About this Recording
8.573100 - MOMPOU, F.: Songs (Complete), Vol. 2 - Becquerianas / Comptines (Mathéu, Masó)
English  Spanish 

Frederic Mompou (1893–1987)
Complete Songs • 2

 

Catalan composer Frederic Mompou was always fascinated, even obsessed, by a quest for musical concision, as this second (and last) volume of his complete songs clearly reveals. “I aim to express as much as possible as simply as possible”, he once said. “The more white space left on a page, the happier I am. That’s what I work towards. And it’s why I hate the fact that when people talk about my music they invariably label my works miniatures, little pieces …thereby destroying their true meaning and scope.” Mompou’s relatively small catalogue of works is primarily made up of music for his own instrument, the piano; his focus on shorter forms dates back to the 1920s and his earliest piano pieces (collected together in such evocatively titled collections as Impresiones íntimas, Cants màgics, Charmes, Fêtes lontaines, etc.). In these works, he stripped the music of anything he judged to be superfluous, be it the excesses of Romantic virtuosity or the stridency of the avant-garde. His epigrammatic style can be heard at its most pared-down in Música Callada [Naxos 8.554332], the set of 28 piano works he composed between 1959 and 1967.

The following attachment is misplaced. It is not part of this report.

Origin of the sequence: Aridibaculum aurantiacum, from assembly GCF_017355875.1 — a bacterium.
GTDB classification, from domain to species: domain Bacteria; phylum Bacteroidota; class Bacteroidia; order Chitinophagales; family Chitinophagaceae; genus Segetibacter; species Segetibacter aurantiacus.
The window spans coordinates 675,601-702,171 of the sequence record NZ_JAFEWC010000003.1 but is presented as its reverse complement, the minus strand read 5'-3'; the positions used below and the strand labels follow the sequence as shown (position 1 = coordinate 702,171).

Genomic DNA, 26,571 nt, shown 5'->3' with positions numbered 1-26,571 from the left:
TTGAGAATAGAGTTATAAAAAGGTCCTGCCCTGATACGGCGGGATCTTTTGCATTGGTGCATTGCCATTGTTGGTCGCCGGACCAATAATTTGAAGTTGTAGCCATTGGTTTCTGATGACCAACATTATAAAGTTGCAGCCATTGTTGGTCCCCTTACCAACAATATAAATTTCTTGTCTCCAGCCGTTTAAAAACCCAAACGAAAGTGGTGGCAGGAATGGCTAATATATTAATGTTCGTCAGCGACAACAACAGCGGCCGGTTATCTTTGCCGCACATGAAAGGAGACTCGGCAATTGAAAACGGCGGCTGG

The delightful song that opens this album, Cançoneta incerta (Little song of uncertainty), sets a poem by the Catalan poet Josep Carner and was written in 1926, not long after Mompou had moved to Paris (where he was to live until 1941). That same year he also wrote the first three of his Comptines [Naxos 8.570956], traditional children’s counting rhymes based on folk-songs of Catalan, Spanish or French origin. All three are very short, and have a fresh, naïve air. In 1943, Mompou composed a second set in the same genre (Comptines IV–VI), and he later wrote two more which remained unpublished in his lifetime: the comic Frédéric tic tic of 1948, and Rossignol joli (Pretty nightingale), written for the young Clara Janés (who in 1972 was to publish an influential biography of the composer entitled La vida callada de Federico Mompou). As Rossignol joli was a first-communion gift, the song was probably written in around 1948 or 1949 (Clara was born in 1940).

Mompou’s Paris years also yielded the songs Le nuage (The Cloud, 1928), setting a French poem by Mathilde Pomes, and El testament d’Amèlia (Amelia’s last will and testament, 1938), his own arrangement of a Catalan folksong that he later used again in his Canción y danza No. 8 [Naxos 8.554332] for piano (1946).

Et sento que véns (I hear you coming) and Ets l’infinit (You are infinity), both written in 1944, with lyrics by the composer himself, were not published during his lifetime. Both works underwent an unusual transformation: not satisfied with them, Mompou removed their vocal lines and slightly modified the piano writing, turning the songs into solo piano pieces: Preludes Nos. 9 and 10 [Naxos 8.554448], published by Salabert in 1952.

In 1947, Mompou set a poem by Juan Ramón Jiménez, El viaje definitivo (The final journey), this time without piano accompaniment. Four years later, he returned to the a cappella style in Cantar del alma [Naxos 8.573099]: there are clear affinities between the two songs, both in the transcendental themes of their texts and in the plainchant-like settings created by Mompou.